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The undertaking was an ambitious one. The Edison team of director J. Searle Dawley, cameraman Henry Cronjager, actors, actresses and technicians was to travel the entire length of the CPR line in a special train, filming at such locations as a lumber camp in British Columbia, an Alberta coal mine, irrigated farmland at Strathmore, a ranch at Red Deer, a silver mine at Field, and the Mont Lefroy Glacier above Lake Louise. In Man to Man Magazine, writer Norman s. Rankin described the filmmakers' objectives as though quoting from a CPR press release: ". . . to show the struggling farmer through the medium of the moving picture the premium that Western Canada offers for home-making and independence to the man of energy, ambition and small capital; to picture the range cattle, fat and happy, roaming the foothills of the mighty Rockies; to tell the piscatorial enthusiast of cool retreats beside rushing streams where the salmon and trout lurk beneath the rock's overhanging shade; to whisper to the sportsman . . . ."
In two months during the summer of 1910 the Edison Company completed thirteen one-reel films of roughly ten minutes each, the standard length for films at that time. Two of these were "scenics" or non-fiction -- A Trip Over the Rocky and Selkirk Mountains in Canada and The Life of a Salmon -- while a third, A Wedding Trip from Montreal through Canada to Hong Kong, used the comic device of a honeymoon trip to present the splendours of every CPR hotel on the route. The other ten were dramas, and unfortunately only two are known to have survived. One of them, The Song that Reached His Heart, is a tale of a lumberjack in British Columbia described as "a man of brawn and muscle made rough and rude by his life and surroundings." But not to worry: the CPR brings civilizing influences and the love of a woman from the East to rescue him from base temptation.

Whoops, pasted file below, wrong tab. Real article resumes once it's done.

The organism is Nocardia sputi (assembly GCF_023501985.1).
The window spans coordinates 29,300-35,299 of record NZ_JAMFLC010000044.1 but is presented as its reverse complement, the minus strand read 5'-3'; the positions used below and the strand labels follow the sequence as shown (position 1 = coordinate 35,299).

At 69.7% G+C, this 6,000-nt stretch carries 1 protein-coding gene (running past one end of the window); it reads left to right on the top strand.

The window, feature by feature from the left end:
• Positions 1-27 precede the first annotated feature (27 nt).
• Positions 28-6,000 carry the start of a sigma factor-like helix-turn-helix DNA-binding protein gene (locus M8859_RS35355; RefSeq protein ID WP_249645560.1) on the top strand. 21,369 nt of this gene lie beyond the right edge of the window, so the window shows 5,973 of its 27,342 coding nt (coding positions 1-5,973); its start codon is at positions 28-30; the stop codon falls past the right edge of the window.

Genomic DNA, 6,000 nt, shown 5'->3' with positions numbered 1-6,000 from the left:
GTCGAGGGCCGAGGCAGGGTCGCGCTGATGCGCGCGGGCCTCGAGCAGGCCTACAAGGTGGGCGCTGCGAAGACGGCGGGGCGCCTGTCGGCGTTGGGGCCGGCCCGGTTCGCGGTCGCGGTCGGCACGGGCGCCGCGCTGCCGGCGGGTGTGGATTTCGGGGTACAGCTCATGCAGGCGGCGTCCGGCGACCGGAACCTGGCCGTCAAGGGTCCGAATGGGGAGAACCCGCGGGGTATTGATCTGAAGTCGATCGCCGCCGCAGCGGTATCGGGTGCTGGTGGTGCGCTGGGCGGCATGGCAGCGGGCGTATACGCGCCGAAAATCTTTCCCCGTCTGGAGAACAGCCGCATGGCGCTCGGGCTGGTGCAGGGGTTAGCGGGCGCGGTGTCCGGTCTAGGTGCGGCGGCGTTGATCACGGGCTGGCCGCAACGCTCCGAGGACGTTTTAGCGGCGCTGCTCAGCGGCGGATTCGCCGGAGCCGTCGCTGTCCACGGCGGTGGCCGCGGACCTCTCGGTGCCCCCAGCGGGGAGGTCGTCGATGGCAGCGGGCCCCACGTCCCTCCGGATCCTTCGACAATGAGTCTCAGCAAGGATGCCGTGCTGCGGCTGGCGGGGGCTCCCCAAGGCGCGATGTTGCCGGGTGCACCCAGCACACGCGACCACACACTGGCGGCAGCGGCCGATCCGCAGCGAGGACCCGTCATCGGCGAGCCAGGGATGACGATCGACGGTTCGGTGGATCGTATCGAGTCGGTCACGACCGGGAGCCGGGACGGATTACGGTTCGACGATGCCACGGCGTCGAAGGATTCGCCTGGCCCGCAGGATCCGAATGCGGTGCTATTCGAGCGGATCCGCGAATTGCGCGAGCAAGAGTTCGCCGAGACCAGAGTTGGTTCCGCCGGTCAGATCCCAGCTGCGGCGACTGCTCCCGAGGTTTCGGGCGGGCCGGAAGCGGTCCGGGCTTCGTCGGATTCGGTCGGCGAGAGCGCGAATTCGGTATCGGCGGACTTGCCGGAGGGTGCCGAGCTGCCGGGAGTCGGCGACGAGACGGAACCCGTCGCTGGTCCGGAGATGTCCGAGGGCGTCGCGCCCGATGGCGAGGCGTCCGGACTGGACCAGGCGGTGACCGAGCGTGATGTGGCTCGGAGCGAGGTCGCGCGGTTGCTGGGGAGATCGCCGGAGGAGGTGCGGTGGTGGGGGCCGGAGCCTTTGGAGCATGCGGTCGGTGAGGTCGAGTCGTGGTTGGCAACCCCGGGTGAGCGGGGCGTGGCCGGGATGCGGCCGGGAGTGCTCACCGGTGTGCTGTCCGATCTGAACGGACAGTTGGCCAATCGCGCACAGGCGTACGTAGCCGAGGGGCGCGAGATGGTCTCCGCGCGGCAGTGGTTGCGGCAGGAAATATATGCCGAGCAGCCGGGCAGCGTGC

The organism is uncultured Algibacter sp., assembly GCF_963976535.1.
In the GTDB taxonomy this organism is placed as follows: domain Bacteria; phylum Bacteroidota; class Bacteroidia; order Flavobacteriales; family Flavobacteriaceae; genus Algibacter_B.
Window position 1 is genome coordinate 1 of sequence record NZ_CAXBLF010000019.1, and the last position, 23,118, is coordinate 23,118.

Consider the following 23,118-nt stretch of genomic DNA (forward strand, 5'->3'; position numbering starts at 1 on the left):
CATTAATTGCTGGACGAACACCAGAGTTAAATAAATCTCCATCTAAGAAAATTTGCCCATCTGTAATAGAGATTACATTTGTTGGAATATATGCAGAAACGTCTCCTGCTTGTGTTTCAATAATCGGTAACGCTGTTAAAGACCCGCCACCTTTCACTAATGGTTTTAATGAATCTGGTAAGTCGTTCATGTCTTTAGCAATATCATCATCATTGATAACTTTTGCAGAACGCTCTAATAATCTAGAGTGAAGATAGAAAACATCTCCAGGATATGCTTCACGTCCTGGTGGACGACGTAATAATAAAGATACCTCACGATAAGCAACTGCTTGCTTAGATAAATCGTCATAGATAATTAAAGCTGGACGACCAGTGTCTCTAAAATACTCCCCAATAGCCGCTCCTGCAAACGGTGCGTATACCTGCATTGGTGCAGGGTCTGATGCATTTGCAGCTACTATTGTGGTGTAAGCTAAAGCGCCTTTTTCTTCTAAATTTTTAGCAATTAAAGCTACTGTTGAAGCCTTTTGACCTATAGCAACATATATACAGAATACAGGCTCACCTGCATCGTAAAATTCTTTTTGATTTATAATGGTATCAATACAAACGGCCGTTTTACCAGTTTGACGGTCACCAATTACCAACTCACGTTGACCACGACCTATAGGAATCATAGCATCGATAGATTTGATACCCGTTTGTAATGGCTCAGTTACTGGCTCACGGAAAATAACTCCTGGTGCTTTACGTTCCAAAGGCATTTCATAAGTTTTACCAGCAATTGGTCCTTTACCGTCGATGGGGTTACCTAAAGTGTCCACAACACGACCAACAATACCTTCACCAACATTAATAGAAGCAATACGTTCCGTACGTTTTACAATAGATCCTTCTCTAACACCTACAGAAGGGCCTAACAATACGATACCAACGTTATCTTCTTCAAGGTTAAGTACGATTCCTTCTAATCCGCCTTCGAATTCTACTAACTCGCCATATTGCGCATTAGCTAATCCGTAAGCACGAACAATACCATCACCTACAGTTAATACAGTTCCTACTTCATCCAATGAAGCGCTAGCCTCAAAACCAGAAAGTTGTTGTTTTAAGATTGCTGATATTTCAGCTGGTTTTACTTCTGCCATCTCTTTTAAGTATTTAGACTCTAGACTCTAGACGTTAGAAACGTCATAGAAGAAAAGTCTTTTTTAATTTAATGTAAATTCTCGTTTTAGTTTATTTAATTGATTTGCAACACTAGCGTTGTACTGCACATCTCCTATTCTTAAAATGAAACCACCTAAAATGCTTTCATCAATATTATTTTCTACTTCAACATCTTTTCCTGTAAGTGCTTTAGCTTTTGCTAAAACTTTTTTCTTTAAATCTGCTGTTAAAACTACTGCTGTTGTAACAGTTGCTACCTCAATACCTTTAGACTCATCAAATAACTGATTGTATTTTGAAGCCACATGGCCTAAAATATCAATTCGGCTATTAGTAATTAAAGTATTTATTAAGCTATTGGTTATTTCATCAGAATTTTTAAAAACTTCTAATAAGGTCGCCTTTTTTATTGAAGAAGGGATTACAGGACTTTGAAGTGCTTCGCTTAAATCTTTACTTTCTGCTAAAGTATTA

The second survivor is An Unselfish Love, which more skilfully interweaves the romantic drama of a lost amour, retrieved at the eleventh hour, and the success to be won by farming the irrigated lands around Strathmore, Alberta. One can measure the impact of a drama like this, quite up to 1910 production standards, against the more journeyman actualities -- or documentaries, as they should be styled -- since a creative interpretation of reality is evident in the selection and presentation of shots. One of the Edison Company's "scenics," A Trip Over the Rocky and Selkirk Mountains in Canada, has also survived at least in part, and it rightly celebrates the CPR's conquest of the mountains.
The Canadian Pacific Railway's success in harnessing the pulling power of motion pictures to sell its services and lands attracted other railroads in Canada to film-making. In 1909 the Grand Trunk hired Butcher's Film Service to make a series of scenics or travelogues along the company's right of way. The films were to celebrate the virtues of the virgin farmlands being opened up by the Grand Trunk Pacific as well as the prospects for industrial expansion in the Canadian West thanks to the Grand Trunk system. They premiered in London in January 1910 and were reportedly well received, though they appear to have been conventional views of economic development in fishing, lumbering, mining and agriculture. Very few of them have survived. Like those of Edison and Urban, they had a relatively short life in active use, with an inherently unstable nitrocellulose film stock.
The connection between railroad builders and film-makers appears to have slackened after 1910, and during the years of the Great War there was little need for promotion to build rail traffic and no audience in Europe that could be reached with films on the wonders of the West.
This article is adapted by the author from an article in The CPR West: The Iron Road and the Making of a Nation, edited by Hugh A. Dempsey, Toronto: Douglas and McIntyre, 1984.